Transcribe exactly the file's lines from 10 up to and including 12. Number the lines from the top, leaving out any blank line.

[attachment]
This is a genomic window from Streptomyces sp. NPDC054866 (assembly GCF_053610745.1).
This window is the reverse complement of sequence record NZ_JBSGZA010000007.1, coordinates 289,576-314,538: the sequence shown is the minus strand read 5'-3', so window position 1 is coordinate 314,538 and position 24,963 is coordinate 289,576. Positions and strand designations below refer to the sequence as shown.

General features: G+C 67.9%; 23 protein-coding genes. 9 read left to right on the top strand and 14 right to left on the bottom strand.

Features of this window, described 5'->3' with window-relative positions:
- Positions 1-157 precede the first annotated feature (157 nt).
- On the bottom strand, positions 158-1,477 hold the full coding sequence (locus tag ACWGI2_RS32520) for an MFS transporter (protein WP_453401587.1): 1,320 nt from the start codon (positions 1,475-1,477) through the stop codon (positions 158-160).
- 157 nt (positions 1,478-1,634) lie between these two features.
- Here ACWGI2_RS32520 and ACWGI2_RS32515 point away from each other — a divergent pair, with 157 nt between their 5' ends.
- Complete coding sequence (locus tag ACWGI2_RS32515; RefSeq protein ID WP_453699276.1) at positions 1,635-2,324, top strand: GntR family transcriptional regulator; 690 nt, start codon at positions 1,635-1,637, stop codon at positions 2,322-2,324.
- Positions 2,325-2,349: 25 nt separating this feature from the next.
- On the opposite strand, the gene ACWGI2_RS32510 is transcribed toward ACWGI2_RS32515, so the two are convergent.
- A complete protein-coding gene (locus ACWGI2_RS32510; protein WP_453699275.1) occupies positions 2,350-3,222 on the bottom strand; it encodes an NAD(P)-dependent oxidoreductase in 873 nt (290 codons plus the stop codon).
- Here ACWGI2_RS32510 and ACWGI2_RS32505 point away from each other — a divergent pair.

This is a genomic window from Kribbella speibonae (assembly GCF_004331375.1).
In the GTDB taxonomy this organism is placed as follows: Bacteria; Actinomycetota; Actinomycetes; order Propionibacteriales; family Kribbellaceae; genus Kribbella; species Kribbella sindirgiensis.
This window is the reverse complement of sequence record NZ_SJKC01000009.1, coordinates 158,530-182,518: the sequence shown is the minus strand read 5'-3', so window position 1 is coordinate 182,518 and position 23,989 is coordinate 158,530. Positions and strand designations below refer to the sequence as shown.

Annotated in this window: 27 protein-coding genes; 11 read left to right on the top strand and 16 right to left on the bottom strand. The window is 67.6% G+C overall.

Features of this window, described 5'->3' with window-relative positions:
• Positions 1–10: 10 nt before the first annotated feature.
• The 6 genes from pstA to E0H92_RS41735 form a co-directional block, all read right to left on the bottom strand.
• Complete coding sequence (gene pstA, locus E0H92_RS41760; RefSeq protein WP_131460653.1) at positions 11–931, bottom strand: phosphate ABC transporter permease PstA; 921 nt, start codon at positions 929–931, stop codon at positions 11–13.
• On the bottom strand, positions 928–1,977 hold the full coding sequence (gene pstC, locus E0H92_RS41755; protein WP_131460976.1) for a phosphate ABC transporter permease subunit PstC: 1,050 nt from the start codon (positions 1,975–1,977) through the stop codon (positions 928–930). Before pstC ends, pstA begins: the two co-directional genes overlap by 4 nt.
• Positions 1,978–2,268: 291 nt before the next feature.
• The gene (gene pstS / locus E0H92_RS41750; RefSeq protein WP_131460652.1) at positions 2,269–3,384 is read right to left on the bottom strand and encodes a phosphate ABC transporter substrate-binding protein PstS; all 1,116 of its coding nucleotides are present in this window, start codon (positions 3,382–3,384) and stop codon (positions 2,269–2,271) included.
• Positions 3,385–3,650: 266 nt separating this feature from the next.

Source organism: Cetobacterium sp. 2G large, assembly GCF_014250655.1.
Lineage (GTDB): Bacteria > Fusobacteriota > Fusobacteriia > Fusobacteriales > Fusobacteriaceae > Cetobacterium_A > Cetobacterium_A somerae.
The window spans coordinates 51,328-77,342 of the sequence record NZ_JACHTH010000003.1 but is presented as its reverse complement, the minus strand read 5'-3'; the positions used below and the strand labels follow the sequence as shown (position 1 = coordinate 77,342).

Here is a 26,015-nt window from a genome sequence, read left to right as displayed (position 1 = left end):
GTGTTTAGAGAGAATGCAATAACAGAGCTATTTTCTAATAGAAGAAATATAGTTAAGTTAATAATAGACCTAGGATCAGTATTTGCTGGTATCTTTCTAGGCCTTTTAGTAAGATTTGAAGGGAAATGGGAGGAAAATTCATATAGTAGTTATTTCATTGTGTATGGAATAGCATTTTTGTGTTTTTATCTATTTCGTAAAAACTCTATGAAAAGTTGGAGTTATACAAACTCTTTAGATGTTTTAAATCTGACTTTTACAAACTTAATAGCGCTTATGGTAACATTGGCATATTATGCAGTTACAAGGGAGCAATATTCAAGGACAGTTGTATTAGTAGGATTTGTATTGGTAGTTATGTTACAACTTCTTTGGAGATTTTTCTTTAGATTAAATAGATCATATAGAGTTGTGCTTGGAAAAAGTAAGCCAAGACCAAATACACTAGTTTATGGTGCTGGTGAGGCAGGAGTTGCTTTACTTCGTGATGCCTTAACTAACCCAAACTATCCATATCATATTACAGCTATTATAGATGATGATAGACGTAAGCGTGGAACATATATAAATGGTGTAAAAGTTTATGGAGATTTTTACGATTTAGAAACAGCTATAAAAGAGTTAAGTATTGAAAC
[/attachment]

- Positions 2,325-2,349: 25 nt separating this feature from the next.
- On the opposite strand, the gene ACWGI2_RS32510 is transcribed toward ACWGI2_RS32515, so the two are convergent.
- A complete protein-coding gene (locus ACWGI2_RS32510; protein WP_453699275.1) occupies positions 2,350-3,222 on the bottom strand; it encodes an NAD(P)-dependent oxidoreductase in 873 nt (290 codons plus the stop codon).